Anna Brassard is a Canadian urban planner and consultant specializing in SafeGrowth and urban design. Her consulting firm Brassard and Associates is based in Calgary. She kindly submitted this Guest Blog about her son.
I got the call about my son that no parent wants to get – especially a parent who has spent the greater part of her career practicing SafeGrowth. I was scared for him and furious with him at the same time.
My son is an artist. He is incredibly talented...and he loves graffiti art. We’ve had many heated discussions about what is wrong and right with graffiti.
To him it is creativity, self-expression and a way to be recognized by his peers – important to the young adolescent. To me it is vandalism and contributes to blight in communities. He complains that there are no legitimate places for he and his friends to paint; that there are no “free walls” in Calgary.
I understand his frustration!
The work that he and friends do is incredible. Other cities have embraced graffiti and use it to enhance their communities. Calgary is not one of those places. They do have programs to wrap utility boxes and paint underpasses but these are not easily accessible.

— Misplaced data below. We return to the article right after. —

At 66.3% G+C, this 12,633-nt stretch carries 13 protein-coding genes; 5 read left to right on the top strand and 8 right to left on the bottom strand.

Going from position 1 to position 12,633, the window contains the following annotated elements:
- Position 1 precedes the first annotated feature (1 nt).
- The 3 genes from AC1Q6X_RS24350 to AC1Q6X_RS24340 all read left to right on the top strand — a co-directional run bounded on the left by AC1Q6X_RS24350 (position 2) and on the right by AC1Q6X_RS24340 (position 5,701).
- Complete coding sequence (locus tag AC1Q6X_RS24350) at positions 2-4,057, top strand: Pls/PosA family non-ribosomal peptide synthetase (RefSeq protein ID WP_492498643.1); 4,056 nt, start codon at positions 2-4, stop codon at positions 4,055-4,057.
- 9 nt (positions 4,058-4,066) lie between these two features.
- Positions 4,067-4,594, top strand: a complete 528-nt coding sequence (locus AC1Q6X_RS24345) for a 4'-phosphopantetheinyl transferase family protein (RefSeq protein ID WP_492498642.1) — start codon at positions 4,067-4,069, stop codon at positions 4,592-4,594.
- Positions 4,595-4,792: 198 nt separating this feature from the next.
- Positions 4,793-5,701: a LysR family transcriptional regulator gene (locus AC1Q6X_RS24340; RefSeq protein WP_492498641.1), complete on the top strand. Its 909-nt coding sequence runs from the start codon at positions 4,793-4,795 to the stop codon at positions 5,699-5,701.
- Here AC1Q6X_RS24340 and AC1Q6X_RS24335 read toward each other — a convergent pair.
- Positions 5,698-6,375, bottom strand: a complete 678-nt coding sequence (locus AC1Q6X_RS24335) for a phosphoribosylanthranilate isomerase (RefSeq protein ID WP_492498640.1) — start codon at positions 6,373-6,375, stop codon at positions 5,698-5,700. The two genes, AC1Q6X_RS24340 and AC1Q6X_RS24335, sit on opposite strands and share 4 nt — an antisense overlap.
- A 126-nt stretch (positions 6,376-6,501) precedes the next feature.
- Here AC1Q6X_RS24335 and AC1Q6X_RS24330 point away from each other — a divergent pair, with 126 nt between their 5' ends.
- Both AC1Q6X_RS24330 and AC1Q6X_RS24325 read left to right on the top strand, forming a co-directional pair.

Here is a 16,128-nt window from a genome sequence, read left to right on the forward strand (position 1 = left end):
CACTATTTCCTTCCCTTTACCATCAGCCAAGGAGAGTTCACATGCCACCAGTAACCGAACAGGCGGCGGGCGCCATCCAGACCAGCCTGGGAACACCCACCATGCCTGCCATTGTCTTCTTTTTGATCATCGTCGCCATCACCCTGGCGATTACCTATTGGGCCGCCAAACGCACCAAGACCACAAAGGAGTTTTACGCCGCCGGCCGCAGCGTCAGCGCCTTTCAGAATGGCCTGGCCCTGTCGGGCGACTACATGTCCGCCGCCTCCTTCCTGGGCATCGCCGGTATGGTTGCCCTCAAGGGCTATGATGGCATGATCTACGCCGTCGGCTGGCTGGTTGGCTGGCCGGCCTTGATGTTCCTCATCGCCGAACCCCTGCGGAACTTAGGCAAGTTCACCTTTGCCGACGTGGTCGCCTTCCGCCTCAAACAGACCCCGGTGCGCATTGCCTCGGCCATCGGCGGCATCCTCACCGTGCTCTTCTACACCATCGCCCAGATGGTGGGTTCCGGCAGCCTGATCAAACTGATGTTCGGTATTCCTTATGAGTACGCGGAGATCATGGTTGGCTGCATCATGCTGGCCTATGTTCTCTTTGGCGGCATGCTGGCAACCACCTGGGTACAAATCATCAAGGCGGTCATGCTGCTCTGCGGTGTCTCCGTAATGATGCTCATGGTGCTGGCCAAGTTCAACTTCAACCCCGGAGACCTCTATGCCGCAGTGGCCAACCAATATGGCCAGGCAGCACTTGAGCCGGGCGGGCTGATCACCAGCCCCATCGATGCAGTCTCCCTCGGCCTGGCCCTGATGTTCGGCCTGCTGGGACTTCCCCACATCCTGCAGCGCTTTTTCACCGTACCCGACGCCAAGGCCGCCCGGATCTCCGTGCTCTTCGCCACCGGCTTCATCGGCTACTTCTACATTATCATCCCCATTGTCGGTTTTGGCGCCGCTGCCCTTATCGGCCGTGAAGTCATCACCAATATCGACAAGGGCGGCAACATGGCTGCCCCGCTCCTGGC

I should have seen the writing on the wall. He got caught!
This was a blessing in disguise. He entered a restorative justice program called Up The Wall offered by the Calgary Boys and Girls Club, City of Calgary Culture and the Calgary Police Service. He has spent 4 hours, twice a week for the past 3 months in this program and he has loved it.
I attended the art show on the final day of the program and it was outstanding! Art work done over the weeks on display: painted walls, painted shirts and most of all faces beaming with pride as parents, friends, mentors and organizers admired their work.
Embracing graffiti culture isn’t about legitimizing vandalism or giving them free reign. It boils down to the age-old problem of one generation’s respect for another. In this case it is about the respect for public and private property versus respect for artistic expression and its place in society.
I learned from my son this can’t be a one-sided conversation. It will take all of us to find solutions and create a multi-coloured picture of our city, not one in black and white.